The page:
Physical Database Design
The database only keeps track of the current team that a coach works for. Team number, team name, ND player number are each unique attributes across the league. Coach name is only unique within a team (and we assume that a team cannot have two coaches of the same name. ) Serial number (for bats) is only unique within a team. In the Affiliation table, the years attribute indicates that number of years that a player played on a team; the batting average is for the years that a player played on a team.
Analyze each of the following situations and, using the physical database design techniques discussed in the class, state how you would modify the logical design shown to improve performance or otherwise accommodate it. . There is a frequent need to quickly find the total number of years that any particular player has played in the league (I. E. The total number of years played for all of the teams a player played for. ) b. There is a need to retrieve AFFILIATION table records directly based on batting averages. C.
The three-attribute primary key of the WORK EXPERIENCE table has been found to be cumbersome to use in queries and awkward to index. D. There is a frequent and very high priority need to quickly retrieve player name and age data together with the teams (identified by team number) they have played on, the umber of years they played on the teams and the batting averages they compiled. E. Assume that we add the following Stadium table to the Super Baseball League relational database. Each team has one home stadium, which is what is represented in this table.
Assume that a stadium can serve as the home stadium for only one team. Stadium name is unique across the league. Stadium Name Year Built Size Team Number STADIUM Table There is a frequent and high priority need to quickly retrieve detailed team and stadium data together. Answer – a) This is a case for the Storing Derived Data technique. The data to be totaled is in the Years attribute of the AFFILIATION table. The total for each player will be stored in an additional attribute in the PLAYER table.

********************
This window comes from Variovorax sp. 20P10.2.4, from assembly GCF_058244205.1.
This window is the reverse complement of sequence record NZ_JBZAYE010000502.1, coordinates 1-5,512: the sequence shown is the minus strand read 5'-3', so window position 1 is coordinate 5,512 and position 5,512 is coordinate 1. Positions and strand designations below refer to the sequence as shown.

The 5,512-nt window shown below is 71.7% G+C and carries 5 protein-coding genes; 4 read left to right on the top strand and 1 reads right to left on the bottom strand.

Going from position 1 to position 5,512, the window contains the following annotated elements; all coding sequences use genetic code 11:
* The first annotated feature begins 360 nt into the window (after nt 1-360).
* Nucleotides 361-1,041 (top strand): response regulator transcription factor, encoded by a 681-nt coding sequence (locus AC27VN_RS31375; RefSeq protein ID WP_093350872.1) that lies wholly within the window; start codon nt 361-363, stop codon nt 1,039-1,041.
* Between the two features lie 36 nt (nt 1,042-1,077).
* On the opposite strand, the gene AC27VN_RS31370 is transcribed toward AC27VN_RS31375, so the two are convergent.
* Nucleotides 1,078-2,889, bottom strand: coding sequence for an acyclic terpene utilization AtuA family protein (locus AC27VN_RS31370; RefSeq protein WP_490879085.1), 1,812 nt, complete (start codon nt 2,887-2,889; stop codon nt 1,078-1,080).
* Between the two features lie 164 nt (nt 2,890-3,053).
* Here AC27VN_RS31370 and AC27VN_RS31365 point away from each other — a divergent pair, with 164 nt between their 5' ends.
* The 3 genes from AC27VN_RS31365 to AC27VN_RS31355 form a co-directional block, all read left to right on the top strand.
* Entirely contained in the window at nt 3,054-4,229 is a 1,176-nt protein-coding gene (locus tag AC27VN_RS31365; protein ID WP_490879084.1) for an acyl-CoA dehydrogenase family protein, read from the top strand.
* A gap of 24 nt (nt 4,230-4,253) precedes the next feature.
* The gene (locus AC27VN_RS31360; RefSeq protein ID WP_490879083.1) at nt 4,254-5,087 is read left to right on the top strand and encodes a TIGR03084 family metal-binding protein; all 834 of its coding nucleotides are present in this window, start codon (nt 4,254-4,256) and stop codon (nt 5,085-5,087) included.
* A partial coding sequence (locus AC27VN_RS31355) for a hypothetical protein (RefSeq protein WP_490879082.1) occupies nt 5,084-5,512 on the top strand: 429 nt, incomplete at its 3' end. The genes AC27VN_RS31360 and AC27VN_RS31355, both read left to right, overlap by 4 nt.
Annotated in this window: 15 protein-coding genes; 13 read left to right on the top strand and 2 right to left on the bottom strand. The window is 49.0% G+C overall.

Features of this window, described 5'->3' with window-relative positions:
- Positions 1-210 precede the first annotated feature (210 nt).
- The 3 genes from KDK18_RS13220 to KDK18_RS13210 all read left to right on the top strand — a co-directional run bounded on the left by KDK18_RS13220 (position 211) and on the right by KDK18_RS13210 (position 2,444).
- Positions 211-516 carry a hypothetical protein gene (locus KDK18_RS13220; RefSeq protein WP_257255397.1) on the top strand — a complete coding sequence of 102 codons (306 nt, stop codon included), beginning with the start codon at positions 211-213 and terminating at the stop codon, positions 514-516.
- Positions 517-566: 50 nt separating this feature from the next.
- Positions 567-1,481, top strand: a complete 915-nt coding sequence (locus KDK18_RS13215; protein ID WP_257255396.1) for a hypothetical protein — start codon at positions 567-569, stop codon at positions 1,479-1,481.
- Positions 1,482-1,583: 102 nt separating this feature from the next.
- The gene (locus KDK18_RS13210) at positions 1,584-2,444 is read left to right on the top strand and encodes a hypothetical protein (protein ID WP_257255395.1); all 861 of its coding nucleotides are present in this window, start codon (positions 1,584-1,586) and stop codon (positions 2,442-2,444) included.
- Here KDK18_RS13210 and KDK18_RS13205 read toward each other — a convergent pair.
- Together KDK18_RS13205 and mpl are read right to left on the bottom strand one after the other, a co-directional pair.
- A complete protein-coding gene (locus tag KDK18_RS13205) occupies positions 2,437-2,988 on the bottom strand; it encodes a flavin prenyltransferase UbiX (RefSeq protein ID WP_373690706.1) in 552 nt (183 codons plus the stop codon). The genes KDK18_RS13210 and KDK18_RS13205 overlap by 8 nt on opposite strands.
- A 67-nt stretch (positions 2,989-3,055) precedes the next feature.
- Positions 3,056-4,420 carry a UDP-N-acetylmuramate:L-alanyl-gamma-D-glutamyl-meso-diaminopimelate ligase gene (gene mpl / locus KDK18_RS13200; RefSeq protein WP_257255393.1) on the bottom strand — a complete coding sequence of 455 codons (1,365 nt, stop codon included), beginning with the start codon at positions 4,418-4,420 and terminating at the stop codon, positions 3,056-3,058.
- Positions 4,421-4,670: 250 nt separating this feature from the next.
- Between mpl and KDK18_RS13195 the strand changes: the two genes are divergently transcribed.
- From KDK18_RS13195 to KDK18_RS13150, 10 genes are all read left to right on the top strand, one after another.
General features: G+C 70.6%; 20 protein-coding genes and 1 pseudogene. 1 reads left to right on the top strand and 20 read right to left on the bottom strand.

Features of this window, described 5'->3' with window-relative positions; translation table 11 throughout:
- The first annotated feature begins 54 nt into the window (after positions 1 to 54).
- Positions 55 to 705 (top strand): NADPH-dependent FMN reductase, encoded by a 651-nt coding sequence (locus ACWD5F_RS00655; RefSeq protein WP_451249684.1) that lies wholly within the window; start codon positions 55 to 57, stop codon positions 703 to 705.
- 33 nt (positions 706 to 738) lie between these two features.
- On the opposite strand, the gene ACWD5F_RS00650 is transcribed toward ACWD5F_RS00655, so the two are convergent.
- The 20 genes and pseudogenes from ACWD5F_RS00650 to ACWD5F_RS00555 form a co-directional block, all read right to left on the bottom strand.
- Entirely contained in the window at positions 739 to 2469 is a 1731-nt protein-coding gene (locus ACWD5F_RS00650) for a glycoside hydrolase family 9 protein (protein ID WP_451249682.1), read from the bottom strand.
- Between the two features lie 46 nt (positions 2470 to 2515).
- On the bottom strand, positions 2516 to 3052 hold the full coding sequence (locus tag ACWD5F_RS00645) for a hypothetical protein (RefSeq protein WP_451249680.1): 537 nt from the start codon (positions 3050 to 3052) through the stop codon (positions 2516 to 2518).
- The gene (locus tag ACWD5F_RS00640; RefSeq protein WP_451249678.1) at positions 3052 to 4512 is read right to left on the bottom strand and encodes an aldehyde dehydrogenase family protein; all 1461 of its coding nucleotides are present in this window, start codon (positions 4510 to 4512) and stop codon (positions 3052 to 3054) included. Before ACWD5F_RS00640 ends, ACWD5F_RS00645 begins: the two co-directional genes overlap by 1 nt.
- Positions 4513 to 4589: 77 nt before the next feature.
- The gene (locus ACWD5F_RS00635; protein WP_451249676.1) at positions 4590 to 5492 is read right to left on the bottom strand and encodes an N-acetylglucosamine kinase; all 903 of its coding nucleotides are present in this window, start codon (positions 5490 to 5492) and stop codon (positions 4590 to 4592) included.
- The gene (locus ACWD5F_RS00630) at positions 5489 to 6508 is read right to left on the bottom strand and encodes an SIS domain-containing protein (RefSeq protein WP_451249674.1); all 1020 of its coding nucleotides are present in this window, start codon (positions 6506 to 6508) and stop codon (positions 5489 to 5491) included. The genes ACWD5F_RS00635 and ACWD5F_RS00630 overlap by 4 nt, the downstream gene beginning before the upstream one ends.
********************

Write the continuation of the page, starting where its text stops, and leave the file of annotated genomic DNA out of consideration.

You can also store it in AFFILIATION table. B) Build an index over the Batting Average attribute of the AFFILIATION table. C) This is a case for the Creating New Primary Keys technique. The three-attribute primary key of the WORK EXPERIENCE table will be replaced by a new, added, unique serial number attribute (surrogate primary key). D) This implies that frequent Joins will be necessary between the PLAYER and AFFILIATION tables. There are several approaches. First, make sure that Player Number attributes in both tables are indexed.
One option is to use the clustering files technique which will bring each player record and its associated affiliation records physically near each other on the disk. Another option is denationalization in which the PLAYER and AFFILIATION tables will be merged into one table. One can also think of doing both these things. E) This is a case for the Combine Tables in a One-to-One Relationship technique. The STADIUM and TEAM tables will be merged into one on a one record for one record axis. Example 2 – The Super Baseball League. Consider the Super Baseball League Player file shown below.
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